It seemed a perfect match of man & material. Burton having long since proven himself a master of dark content and visual panache. I was a fan from his first weird feature, Pee-Wee's Big Adventure, both for his surrealist style and offbeat humor; a technique he developed thru Beetlejuice and Edward Scissorshands, and perfected in my absolute favorite Burton film: Ed Wood. But Batman bored me to the point of leaving midway thru; and thereafter I wasn't often in thrall: Mars Attacks, Sleepy Hollow, Planet of the Apes, Charlie & the Chocolate Factory. Eh. Still, if anyone could make Sweeney Todd proud, it figured Burton was the one. First off, this wasn't to be the filmed stage play--Tim's imagination was beyond that from the start. Besides which, Prince's staging was filmed for PBS, preserving much of the original cast, including Angela Lansbury--in her crowning (& 4th Tony-winning) musical role. 25 years later, Burton quickly cast his longtime ally, Johnny Depp as Todd, and his then-spouse Helena Bonham Carter as Mrs. Lovett--an act of nepotism that might have rankled some.  Both might 
have seemed a bit young at first, but in fact are more appropriate than the 50-60 year-olds who often play the roles. Todd's absence from London was only 15 years, which would place him at most in his 40s. With this trio of names on top and a gothic vibe & subtitle (The Demon Barber of Fleet Street) the film was broadly advertised with little hint of its musical nature. A singing serial killer!? Inevitably there would be a number of walkouts.

Burton was less concerned with enbalming a by-now well-established Sondheim opera, than making a Tim Burton interepretation of the piece. And this would entail a great deal of editing and shortening of the score. I have no complaints on that front. To my taste the show is far too serious and lacking in humor. What there is comes from the razor wit of Sondheim's lyrics, but that is in short supply too; most prominently featured in "A Little Priest"--which, let's be honest, is awf'ly clever for these working-class characters, don't you think? It's Sondheim showing off, pure & simple--which I'm not disparaging, for it provides some genuine dark-comedy into the melodrama. But the show is operatic in the Sondheim key, and that feels so off-key to the material on display--particularly this palette of naturalism; so dismal & dirty. The narrative is at odds with the music--it's an artsy imposition not a natural, or even ironic counterpoint--a Music Hall style by a Lionel Bart say, would feel more natural. Sondheim's rapid patter songs, "The Worst Pies in London," "By the Sea" ""God, That's Good," are a chore to absorb and the ballads dreary. "Pretty Women" sounds like some jazzy thing from an entirely different musical, a contemporary show, or French new wave movie; the sort of song Charles Aznavour or Tony Bennett might record. Or Michael Buble. It feels so odd in this scene, in this musical. Todd might as well be singing Sammy Davis's "Too Close for Comfort"--which lyrically would be more on target. But Burton, smartly doesn't coddle the score; he cuts to the chase; dispensing right from the start with the choral opening, "Attend the tale of Sweeney Todd..." and just getting on with it. Do we need an invitation?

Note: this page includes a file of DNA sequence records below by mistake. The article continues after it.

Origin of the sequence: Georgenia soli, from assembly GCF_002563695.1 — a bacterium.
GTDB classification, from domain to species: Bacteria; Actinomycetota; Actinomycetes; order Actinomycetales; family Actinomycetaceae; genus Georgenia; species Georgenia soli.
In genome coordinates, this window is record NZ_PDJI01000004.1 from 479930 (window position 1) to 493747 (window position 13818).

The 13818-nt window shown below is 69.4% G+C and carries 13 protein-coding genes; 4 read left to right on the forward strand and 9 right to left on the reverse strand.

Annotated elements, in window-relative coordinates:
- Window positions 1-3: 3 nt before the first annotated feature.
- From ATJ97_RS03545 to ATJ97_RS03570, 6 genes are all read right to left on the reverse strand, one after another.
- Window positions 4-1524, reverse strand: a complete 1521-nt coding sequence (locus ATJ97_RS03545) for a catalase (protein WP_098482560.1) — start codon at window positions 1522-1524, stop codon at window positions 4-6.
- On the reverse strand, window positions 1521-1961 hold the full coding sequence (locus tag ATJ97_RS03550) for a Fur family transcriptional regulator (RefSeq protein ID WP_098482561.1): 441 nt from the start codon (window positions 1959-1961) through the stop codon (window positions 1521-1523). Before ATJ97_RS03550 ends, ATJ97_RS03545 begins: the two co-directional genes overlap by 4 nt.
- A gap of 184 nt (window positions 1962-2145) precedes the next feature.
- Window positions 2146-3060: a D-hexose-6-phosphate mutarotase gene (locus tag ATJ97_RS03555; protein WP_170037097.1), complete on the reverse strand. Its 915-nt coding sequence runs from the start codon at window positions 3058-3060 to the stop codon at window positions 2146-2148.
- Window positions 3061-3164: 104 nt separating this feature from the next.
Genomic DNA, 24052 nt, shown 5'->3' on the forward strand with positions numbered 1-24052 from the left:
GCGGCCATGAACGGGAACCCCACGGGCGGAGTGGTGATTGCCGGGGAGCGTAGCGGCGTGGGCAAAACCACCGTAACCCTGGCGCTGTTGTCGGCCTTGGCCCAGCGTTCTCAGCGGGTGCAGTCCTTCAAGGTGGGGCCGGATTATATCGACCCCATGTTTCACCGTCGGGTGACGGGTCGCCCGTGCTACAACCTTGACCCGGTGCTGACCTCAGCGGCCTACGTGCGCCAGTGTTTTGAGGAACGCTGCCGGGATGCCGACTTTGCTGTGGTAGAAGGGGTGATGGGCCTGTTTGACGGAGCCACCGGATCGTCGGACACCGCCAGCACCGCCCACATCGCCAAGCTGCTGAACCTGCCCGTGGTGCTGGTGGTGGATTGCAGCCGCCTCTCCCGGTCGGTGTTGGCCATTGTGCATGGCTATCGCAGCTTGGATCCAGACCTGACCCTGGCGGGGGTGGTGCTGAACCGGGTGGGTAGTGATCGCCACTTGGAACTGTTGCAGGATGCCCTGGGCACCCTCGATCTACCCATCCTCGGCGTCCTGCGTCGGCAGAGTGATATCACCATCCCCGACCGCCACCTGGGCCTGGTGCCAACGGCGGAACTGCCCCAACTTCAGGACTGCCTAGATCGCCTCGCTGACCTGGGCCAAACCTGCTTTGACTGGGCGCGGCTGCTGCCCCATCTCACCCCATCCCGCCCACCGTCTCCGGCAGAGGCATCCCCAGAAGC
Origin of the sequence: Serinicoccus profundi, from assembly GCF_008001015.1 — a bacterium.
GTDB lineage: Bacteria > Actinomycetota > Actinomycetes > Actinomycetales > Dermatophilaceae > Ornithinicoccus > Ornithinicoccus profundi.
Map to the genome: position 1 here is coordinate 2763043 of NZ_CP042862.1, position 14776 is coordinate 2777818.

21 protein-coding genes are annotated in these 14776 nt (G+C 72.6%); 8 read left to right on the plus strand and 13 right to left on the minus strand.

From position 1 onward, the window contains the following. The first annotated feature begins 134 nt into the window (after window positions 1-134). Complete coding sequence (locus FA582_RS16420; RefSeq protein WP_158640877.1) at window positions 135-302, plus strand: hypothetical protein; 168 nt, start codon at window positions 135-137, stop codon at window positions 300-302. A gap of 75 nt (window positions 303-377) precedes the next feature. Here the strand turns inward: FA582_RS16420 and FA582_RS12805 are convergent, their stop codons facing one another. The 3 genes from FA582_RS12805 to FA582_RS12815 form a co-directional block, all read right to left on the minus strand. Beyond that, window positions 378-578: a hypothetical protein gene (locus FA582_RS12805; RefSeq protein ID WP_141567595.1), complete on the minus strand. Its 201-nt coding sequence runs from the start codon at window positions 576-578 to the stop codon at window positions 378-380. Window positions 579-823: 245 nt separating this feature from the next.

The film actually opens with a spectacular credit sequence, in photographic animation, tracing the flow of blood from attic to sewer. The story proper pricks thru the London fog as a ship arrives in the blue night bringing our protagonists, Todd and young Anthony into town. Their abrupt break into song is a bit jarring, but the verses are kept short and we're off to London. Here's another cinematic amuse-boche, Burton's sped-up zoom thru labyrinthine streets (which must be model sets of extraordinary atmosphere & detail) coming at last to Mrs. Lovett's pie shop  and the atelier upstairs where Todd once 
plied his trade as barber. It's a tracking shot that may be the best thing in the entire movie. (Throw it in the bin with Burton's Greatest Hits.) He's also refreshingly unfussy about the musical segments, content to film them without flashy editing or dizzying camerwork--not that these numbers would suggest such an approach. Depp wears his usual restrained intensity as expected--with a healthy dollop of his Edward Scissorshands; and Bonham Carter overcomes initial discomfort (both hers and ours) to give a surprisingly warm performance. Watching their entwining unfold makes the movie look promising. The opposite effect is generated by the secondary love-interest, Anthony & Johanna. Even allowing for the Love-at-first-sight musical trope, few are as insipid as this one. Burton doesn't help; it happens thru a closed second-story window, as Anthony first spots Johanna singing thru a closed second-story window, a song, "Green Finch & Linnet Bird,"  unlikely to draw anyone near. She too is instantly smitten (tho admittedly she might be looking for anyone to release her from this prison--her guardian's home.) Thus without even so much as hello Anthony is propelled into committed pursuit. It's... "Maria, I've just met a girl named Maria..."--yes, but he hasn't really met Johanna yet--he's told her name by a passing madwoman--whose claims might well be questionable; and instead of Bernstein's soaring symphony we get Sondheim's dour ballad, "Johanna," with its studied "wrong" note every third bar. And the kids in these roles: Jamie Campbell Bower & Jayne Wisener--are real teenagers so bland they almost seem like animated Disney   characters.    Alan  Rickman,   who'd  made  a  rich